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WBO's favor that it renders the arbitration agreement

"unconscionable as a matter of law."6 And, given the choice of

law provision in the Championship Regulations, we understand the

WBO to be referring, thereby, to the doctrine of unconscionability

under Puerto Rico contract law. See P.R. Elec. Power Auth. v.

Action Refund, 515 F.3d 57 , 68 (1st Cir. 2008) ("Puerto Rico law

recognizes" unconscionability as a basis for "judicial

intervention where a contract exhibits an 'excessively onerous

quality that reaches the point of bad faith, and defeats those

rules of collective conduct that must be observed by every honest

and loyal conscience.'" (quoting López de Victoria v. Rodríguez,

13 P.R. Offic. Trans. 341 , 349, 113 P.R. Dec. 265 (1982))). But, as

we will explain, we are not persuaded by the WBO's arguments for

rejecting this unconscionability challenge. See Beazer E., Inc.

v. Mead Corp., 412 F.3d 429 , 437 n.11 (3d Cir. 2005) (noting that

6 The District Court rejected Trout's "unreasonable and unjust" argument on the ground that proceedings provided for in the Appeal Regulations "meet the essential requirements of fairness" under Ramirez-De-Arellano v. American Airlines, Inc., 133 F.3d 89 , 91 (1st Cir. 1997), because the regulations require the Grievance Committee members to act neutrally, grant Trout the right to present evidence, and provide Trout with some kind of hearing. Even if we set aside the question of whether the "fundamental fairness" standard in Ramirez-De-Arellano is applicable in a pre-enforcement challenge to an arbitration agreement, as we will explain, we disagree with the District Court's conclusion that the Appeal Regulations provide for "an impartial decision by the arbitrator." Id. (quoting Sunshine Mining Co. v. United Steelworkers, 823 F.2d 1289 , 1295 (9th Cir. 1987)).

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"the appellee 'waives, as a practical matter anyway, any objections

not obvious to the court to specific points urged by the

[appellant]'" (alteration in original) (quoting Hardy v. City

Optical Inc., 39 F.3d 765 , 771 (7th Cir. 1994))).

To counter Trout's contention that the agreement is

"unreasonable and unjust" because it permits the WBO to act as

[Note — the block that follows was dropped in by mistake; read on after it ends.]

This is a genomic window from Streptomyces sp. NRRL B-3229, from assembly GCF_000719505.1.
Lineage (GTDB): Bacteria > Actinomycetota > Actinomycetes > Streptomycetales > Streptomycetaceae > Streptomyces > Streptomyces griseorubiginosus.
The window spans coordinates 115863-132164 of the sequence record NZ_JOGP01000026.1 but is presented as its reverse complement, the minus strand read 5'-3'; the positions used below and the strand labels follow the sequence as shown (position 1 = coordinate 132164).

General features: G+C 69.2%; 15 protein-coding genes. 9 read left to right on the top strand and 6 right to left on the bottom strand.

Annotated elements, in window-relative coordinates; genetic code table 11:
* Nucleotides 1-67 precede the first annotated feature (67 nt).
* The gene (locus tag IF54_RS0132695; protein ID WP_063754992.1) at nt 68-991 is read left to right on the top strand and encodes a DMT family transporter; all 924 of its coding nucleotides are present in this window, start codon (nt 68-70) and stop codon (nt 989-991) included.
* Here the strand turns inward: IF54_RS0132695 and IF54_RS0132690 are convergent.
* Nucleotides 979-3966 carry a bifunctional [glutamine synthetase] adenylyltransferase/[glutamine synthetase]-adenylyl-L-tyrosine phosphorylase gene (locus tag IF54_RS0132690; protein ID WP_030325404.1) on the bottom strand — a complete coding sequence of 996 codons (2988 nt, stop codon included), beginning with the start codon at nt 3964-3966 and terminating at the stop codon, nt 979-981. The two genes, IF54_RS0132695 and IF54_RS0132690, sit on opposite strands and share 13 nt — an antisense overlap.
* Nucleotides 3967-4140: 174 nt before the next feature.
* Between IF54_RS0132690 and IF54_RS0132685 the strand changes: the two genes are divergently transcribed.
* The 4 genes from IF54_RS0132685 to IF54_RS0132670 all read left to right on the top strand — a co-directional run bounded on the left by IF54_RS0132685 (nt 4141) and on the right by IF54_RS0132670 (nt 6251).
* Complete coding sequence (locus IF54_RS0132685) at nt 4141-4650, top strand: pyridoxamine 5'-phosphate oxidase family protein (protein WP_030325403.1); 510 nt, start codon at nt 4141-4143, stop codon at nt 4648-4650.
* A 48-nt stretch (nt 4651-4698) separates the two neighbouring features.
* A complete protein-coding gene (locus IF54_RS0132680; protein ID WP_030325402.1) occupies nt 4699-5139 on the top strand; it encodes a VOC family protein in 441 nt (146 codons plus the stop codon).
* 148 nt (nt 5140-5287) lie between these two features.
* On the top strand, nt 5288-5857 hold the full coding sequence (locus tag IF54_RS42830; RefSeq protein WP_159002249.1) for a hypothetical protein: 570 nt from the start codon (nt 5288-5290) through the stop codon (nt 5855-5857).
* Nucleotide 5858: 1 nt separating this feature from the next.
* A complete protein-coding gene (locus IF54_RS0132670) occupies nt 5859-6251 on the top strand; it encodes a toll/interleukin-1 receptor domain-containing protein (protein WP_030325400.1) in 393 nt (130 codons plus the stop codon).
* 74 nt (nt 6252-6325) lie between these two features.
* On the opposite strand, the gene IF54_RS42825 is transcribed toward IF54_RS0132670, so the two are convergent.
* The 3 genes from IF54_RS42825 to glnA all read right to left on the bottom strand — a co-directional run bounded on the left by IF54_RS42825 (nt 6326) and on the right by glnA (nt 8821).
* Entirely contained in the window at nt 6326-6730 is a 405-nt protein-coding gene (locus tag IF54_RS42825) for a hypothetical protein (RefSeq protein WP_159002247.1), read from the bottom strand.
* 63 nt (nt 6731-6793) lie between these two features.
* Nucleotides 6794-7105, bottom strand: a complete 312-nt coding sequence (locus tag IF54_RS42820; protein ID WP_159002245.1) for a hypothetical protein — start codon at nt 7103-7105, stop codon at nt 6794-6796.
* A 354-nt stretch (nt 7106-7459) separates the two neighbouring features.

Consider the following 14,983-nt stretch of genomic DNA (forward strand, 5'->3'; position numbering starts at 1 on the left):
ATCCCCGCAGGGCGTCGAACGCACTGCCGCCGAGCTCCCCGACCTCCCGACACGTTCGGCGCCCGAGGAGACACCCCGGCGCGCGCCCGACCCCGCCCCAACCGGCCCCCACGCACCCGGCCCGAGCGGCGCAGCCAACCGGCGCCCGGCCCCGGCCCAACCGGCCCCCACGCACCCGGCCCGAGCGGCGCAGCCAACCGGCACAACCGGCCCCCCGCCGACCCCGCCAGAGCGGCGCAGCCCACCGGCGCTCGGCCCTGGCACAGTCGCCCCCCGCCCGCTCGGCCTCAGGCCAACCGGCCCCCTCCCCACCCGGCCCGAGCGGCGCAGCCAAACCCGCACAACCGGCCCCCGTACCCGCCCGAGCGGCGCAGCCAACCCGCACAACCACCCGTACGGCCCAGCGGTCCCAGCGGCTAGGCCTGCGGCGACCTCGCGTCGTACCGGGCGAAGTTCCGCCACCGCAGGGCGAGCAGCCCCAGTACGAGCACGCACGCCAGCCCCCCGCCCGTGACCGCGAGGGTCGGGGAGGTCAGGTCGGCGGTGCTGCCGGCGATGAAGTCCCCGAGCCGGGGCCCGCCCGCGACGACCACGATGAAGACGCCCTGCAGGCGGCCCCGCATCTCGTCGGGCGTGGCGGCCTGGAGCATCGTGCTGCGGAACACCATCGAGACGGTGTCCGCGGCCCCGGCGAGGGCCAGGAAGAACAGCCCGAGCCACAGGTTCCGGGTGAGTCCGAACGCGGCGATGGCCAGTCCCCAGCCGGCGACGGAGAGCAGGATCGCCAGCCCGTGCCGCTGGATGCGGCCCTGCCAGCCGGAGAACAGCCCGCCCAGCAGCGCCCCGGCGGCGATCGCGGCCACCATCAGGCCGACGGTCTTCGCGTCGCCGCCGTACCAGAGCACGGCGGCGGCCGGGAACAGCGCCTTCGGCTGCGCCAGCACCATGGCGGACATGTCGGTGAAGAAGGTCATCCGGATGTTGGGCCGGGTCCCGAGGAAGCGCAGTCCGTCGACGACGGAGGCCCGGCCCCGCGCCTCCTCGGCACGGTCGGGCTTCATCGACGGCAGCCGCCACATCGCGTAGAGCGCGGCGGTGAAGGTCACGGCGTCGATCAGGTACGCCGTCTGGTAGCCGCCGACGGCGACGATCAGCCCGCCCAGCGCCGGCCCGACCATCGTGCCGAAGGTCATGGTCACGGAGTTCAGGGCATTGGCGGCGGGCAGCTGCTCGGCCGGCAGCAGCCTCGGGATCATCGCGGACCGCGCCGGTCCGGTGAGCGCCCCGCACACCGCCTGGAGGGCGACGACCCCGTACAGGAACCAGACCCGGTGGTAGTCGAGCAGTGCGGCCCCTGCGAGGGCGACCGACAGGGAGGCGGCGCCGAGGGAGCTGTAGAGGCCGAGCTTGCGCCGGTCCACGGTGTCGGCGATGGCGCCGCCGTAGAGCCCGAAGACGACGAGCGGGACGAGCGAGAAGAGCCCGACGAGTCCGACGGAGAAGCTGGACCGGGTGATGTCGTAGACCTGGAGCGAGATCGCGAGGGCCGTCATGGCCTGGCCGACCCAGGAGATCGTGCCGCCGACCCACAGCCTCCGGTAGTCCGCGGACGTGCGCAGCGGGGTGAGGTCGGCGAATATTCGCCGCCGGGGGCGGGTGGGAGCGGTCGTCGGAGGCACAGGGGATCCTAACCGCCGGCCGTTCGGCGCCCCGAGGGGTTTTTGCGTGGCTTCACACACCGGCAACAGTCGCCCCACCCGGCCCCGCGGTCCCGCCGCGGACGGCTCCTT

"party and judge," the WBO relies solely on an aspect of the

reasoning set forth in two out-of-circuit district court cases,

see Willis v. Nationwide Debt Settlement Grp., 878 F. Supp. 2d

1208 , 1224-25 (D. Or. 2012); Davis v. Glob. Client Sols., LLC, No.

3:10-CV-322-H, 2011 WL 4738547 , at *1-3 (W.D. Ky. Oct. 7, 2011),

which upheld arbitration agreements against challenges that they

were unconscionable because they gave one party the exclusive right

to select the arbitrator, see Willis, 878 F. Supp. 2d at 1224-25 ;

Davis, 2011 WL 4738547 at *3-4. But, even assuming that these

cases -- which construe, respectively, the law of contract in

Oregon and Kentucky, see Willis, 878 F. Supp. 2d at 1222-25 ; Davis,

2011 WL 4738547 at *1-3 -- reflect the law of contract in Puerto

Rico, their reasoning fails to show that the agreement here is not

unconscionable due to its provision allowing the WBO virtually

unfettered discretion to select the members of the arbitral


Notably, the WBO relies solely on the portions of the

substantive unconscionability analyses in each of these district

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court cases that emphasize that the defendants had promised in the

arbitration agreements to select an "independent" arbitrator to

decide the plaintiffs' claims. Willis, 878 F. Supp. 2d at 1224 (noting the agreement required the defendant to select a "qualified

independent arbitrator"); Davis, 2011 WL 4738547 at *3 (noting the

agreement required the defendant to select "an arbitrator that is

'qualified and independent'"). That is significant for present

purposes, because, in both Willis and Davis, the district courts